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Ukraine: IAI expert, sanctions are a heavy blow to Moscow

Russia, for now, avoids collapse thanks to high energy prices

27 June, 16:07
(by Stefano Giantin) (ANSA) - BELGRADE, JUN 27 - "There is no doubt that the US-EU-UK sanctions and other Asian allies of the US have hit Russia hard. GDP is facing a sharp drop, inflation is rising, and Russia's productive capacity is severely hampered. These effects will be felt in the medium to long term, undermining the Russian economy's chances for sustained growth." Riccardo Alcaro, research coordinator and director of the Global Actors Program at the International Affairs Institute (IAI), explained his analysis in an interview with ANSA, answering a question about the results of Western sanctions against Moscow.

However, "the Russian government," Alcaro underlined, "still benefits from hydrocarbon sales and high energy prices, which compensate for reduced volumes. For the time being, Russia has avoided collapse. Still, since its export capacities will slow down and its income from hydrocarbon exports is now much more dependent on price than volumes, the whole scenario is highly volatile and structurally unstable." "No one ever expected that sanctions could stop Russia in Ukraine or even lead Moscow to reverse course," the analyst then pointed out, "but sanctions certainly reduce Russia's ability to sustain the war effort. That is why Putin is playing fast and hard, raising the cost of sanctions for energy-importing countries. The hope is that EU countries will not cave in, given the high energy costs and the risk of rationing next winter. In short, it is an adamant game in which Russia is ready to risk it all. We will see if the EU and the US can sustain the pressure by putting measures to mitigate the effects of cutting exports, particularly gas." The situation is also volatile on sending military aid to Kyiv, with Moscow's growing anger over Western arms and the Kaliningrad issue, with increasing fears of escalation, perhaps involving third countries in the war. "I think that military support for Ukraine," Alcaro answered on this issue, "is the essential condition to prevent Russia from consolidating the territorial acquisitions it has made so far and from being able at a later date to renew its attack on Kyiv. Of course, there is no guarantee that the Euro-American weapons are decisive. Still, there is a guarantee that without them, Putin would come to control, directly or otherwise, part of Ukraine and thus heavily influence the Kyiv government." The risk of escalation is ineradicable but, for now, seems manageable. In Lithuania, the question is to determine what kind of reaction Russia might have and what kind of response Nato would be willing to put in place. Since this is an issue concerning the transportation of Russian goods into Russian territory (Kaliningrad), there is a chance for flexibility.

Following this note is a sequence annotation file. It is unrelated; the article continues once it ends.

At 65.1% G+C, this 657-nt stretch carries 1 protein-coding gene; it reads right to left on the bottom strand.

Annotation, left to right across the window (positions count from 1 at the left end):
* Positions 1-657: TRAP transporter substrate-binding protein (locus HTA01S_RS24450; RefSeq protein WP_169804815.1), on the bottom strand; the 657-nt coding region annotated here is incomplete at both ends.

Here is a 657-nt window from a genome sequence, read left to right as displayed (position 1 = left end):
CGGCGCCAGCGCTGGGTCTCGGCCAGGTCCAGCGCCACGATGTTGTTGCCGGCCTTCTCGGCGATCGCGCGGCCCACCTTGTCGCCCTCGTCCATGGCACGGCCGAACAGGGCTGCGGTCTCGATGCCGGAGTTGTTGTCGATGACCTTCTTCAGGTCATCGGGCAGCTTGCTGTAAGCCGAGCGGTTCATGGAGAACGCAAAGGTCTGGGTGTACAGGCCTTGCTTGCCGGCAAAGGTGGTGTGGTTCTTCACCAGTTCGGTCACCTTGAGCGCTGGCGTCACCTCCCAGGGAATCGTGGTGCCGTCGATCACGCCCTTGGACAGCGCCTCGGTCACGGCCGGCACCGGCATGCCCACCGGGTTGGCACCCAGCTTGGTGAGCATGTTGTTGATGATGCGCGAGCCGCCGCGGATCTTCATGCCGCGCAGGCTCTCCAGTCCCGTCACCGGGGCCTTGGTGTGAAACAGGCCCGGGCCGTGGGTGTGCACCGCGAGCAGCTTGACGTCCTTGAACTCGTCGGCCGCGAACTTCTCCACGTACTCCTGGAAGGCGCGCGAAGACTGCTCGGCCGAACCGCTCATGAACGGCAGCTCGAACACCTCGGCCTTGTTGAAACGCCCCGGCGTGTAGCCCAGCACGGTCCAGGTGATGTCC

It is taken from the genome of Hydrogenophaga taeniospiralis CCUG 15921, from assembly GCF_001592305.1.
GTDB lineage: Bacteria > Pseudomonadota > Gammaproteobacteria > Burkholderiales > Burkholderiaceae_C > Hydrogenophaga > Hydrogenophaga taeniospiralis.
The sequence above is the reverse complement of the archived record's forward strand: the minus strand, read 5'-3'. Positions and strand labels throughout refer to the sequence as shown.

Still, on the other hand, it also means accepting that Russia would exploit the geography of Kaliningrad to deploy military assets with which to threaten the Baltic area more closely and thus consequently Nato." This is "quite a dilemma," the analyst added.

Meanwhile, winter is approaching, and concerns are growing across the EU about oil and gas supplies. Is Europe prepared for a possible total cut in Russian gas supplies? And what to expect in the coming months? "I don't think Europe is ready, but I also see the ongoing debate," Alcaro replied. "The critical issue - he continued - is to prepare in time in terms of security of supply and political communication. Gas is a crucial issue because it is a more difficult commodity to replace, despite being less important than oil in revenue for the Russian government.

On the one hand, there does not seem to be enough alternative gas to replace Russian gas, and the export infrastructure is rigid (especially pipelines). Therefore, Russia could not sell gas to others that it will not sell to the EU, with a severe loss in revenue and sustainability of the extraction infrastructure." There is, however, a way to follow urgently: the EU "must put coordination mechanisms for alternative gas supplies to Russian gas and solidarity systems that ensure that other member states meet the primary needs of member states. It must also coordinate a contingency plan in case of rationing." What is the worst-case scenario? "In the worst-case scenario," Alcaro underlined, "there is a scenario of inflation, recession, gas rationing, and disruption of industrial activities. But I would like to emphasize that this scenario is now independent of sanctions. It is something Russia will push for regardless because Moscow now sees itself in an all-out war with the US-EU." (ANSA).

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